It was Saturday, June 2, 1962. The Mets were playing the San Francisco Giants at the Polo Grounds on 155th street and Eighth Avenue in Harlem. I was selling peanuts in the grandstand, trying to make a buck. I’ll never forget that day; Willie Mays had returned to New York and hadn’t been back since the Giants left in 1957.
Willie was a hero to the kids of Harlem, and the buzz around the neighborhoods was that he was going to play stickball with the kids on the street after the game. I didn’t want to miss his return, so I left the game early. In 1951, when he was rookie of the year with the Giants, Willie played stickball everyday with the local kids.
This is true of La Cañada. Spontaneous play has atrophied and has given way to organized leagues of competitive dads supervising their protegees, sucking the marrow from creative play. Often, children spend their time indoors surfing the net and playing with iPads and Nintendo games.
I often meander through the streets of La Cañada. Rarely do I see groups of kids playing in the street. There are few shouts of laughter or exuberance for scoring the winning run or point. It’s a marked difference to how I grew up in the Wakefield section of the Bronx. On any given day during the summer, scores of children would be playing stickball, skully, stoop ball, ring-o-leavio or box ball from morning to evening. Our mothers would shout out of the tenement windows signaling dinner. After dinner we’d return to play a few rounds of hide-and-seek. The next day, we’d do it again.
Depending upon your experience where you grow up, you can either be deeply embedded in the culture and community in which you live or you can casually glide through your reality with little effect. Growing up in the neighborhoods in the ’50s and ’60s had an intense effect on who we were, and who we are today.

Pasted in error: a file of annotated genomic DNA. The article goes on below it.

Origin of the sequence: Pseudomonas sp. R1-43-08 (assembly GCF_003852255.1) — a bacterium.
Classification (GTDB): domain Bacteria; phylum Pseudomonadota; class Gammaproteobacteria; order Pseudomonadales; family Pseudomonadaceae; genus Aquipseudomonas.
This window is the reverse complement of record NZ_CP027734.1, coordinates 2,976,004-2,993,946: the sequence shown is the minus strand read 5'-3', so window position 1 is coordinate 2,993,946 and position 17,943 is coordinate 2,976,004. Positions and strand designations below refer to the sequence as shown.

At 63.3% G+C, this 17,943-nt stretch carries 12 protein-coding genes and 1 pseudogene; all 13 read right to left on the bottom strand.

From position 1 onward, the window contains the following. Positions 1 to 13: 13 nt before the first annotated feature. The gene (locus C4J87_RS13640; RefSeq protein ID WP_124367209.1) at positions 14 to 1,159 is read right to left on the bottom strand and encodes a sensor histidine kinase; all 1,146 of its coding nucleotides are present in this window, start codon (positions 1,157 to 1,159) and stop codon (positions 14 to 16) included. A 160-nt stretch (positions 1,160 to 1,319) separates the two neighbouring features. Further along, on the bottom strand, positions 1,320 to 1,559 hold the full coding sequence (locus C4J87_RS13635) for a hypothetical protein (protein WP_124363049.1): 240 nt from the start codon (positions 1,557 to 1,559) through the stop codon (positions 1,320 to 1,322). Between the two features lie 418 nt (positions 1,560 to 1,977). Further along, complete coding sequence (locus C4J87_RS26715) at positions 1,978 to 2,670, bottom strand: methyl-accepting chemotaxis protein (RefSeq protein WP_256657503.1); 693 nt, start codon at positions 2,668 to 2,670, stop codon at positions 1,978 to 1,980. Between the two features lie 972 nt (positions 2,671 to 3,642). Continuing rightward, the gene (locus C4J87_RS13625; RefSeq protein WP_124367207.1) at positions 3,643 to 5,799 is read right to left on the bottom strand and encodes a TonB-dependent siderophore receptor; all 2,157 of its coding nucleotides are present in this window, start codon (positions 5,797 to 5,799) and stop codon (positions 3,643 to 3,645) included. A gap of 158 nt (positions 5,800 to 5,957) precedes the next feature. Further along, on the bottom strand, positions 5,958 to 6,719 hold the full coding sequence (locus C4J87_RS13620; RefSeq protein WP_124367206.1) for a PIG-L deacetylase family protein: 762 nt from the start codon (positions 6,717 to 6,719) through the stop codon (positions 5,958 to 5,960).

New York street games created a special time in American history. The social and cultural importance of these games and the sense of community they engendered were a factor in the explosion of creative talent that evolved from the city during that time. What stitched us together were the games. We didn’t create these games, we inherited them from previous generations and felt continuity to the past and consequently saw ourselves connected to a history larger than ours.
Today, children between the ages of 8 and 18 spend an average of 45 hours a week with electronic media. (Kaiser Family Foundation, 2005 and 2006.) The area outside of the home in which parents feel comfortable letting their children play unsupervised has shrunk by 90% since the 1970s. (“Last Child in the Woods,” Richard Louv, April 2005.) It makes me wonder about today’s reality.
Let me finish my story about Willie. He played stickball for about an hour and then signed autographs and took pictures with the kids. He repeatedly hit that Spalding ball on the bounce four sewers, (four city blocks). The streets were alive with throngs of kids and fans. Willie was home.
I was too young to understand the significance of the moment. The Polo Grounds were later torn down. There are apartments there now. Other than a few pick-up games of basketball, the streets are empty.
I’m an utopist. So I fixate on the memory of Willie playing stickball with the kids on the streets of Harlem.
JOE PUGLIA is a practicing counselor, a professor of education at Glendale Community College and a former officer in the Marines. Reach him at firstname.lastname@example.org.